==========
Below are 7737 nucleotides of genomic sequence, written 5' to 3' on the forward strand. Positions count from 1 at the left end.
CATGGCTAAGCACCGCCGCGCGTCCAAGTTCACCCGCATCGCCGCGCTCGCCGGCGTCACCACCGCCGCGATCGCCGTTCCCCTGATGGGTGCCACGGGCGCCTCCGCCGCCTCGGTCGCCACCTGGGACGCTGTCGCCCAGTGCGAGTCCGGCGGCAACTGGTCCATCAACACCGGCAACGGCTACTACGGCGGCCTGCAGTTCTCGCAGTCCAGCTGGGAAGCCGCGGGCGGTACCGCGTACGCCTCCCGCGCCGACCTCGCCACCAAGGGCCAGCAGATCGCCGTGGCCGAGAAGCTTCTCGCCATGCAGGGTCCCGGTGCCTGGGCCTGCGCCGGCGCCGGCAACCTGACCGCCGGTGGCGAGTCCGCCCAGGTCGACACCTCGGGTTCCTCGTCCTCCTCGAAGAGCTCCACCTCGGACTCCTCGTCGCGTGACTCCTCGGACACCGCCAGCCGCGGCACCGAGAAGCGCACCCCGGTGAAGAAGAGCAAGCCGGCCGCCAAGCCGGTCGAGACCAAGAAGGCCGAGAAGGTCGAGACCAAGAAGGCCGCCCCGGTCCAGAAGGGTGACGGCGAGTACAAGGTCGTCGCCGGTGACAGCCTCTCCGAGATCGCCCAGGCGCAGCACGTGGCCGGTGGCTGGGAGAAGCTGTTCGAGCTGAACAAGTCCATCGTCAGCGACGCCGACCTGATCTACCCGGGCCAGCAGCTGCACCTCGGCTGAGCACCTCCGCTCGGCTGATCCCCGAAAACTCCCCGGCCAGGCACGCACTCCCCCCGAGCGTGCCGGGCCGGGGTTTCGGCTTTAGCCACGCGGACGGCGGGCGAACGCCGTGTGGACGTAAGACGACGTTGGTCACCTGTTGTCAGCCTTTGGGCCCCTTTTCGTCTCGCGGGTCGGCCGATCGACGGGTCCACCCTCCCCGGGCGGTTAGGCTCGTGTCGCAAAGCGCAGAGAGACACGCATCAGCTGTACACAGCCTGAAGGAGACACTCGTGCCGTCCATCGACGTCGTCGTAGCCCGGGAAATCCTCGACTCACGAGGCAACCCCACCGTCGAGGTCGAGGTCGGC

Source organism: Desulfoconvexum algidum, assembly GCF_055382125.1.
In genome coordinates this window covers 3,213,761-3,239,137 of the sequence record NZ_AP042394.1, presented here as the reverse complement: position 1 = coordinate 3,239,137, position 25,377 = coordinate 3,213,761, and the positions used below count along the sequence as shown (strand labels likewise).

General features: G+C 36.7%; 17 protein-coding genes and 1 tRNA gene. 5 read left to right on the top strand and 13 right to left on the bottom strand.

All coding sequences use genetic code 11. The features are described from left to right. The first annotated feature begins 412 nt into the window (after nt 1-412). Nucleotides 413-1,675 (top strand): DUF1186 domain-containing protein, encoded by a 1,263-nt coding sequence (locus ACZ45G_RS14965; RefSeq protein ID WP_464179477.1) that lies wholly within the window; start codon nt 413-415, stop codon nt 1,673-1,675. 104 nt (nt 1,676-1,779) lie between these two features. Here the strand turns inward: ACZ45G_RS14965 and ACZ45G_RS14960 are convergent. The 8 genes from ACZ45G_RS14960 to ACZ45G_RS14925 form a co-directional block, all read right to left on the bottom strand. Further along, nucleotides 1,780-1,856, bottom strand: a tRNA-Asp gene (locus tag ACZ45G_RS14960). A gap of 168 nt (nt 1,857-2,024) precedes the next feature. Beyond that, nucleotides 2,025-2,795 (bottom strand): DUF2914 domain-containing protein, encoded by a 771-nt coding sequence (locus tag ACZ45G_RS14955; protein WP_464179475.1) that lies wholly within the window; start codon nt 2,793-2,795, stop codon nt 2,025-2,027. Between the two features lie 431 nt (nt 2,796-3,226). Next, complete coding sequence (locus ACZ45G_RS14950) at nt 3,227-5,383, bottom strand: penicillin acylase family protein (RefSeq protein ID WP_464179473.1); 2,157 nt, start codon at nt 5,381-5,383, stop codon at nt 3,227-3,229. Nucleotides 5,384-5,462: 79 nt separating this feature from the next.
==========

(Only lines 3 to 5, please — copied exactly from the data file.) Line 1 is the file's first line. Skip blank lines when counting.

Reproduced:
Source organism: Desulfoconvexum algidum, assembly GCF_055382125.1.
In genome coordinates this window covers 3,213,761-3,239,137 of the sequence record NZ_AP042394.1, presented here as the reverse complement: position 1 = coordinate 3,239,137, position 25,377 = coordinate 3,213,761, and the positions used below count along the sequence as shown (strand labels likewise).

General features: G+C 36.7%; 17 protein-coding genes and 1 tRNA gene. 5 read left to right on the top strand and 13 right to left on the bottom strand.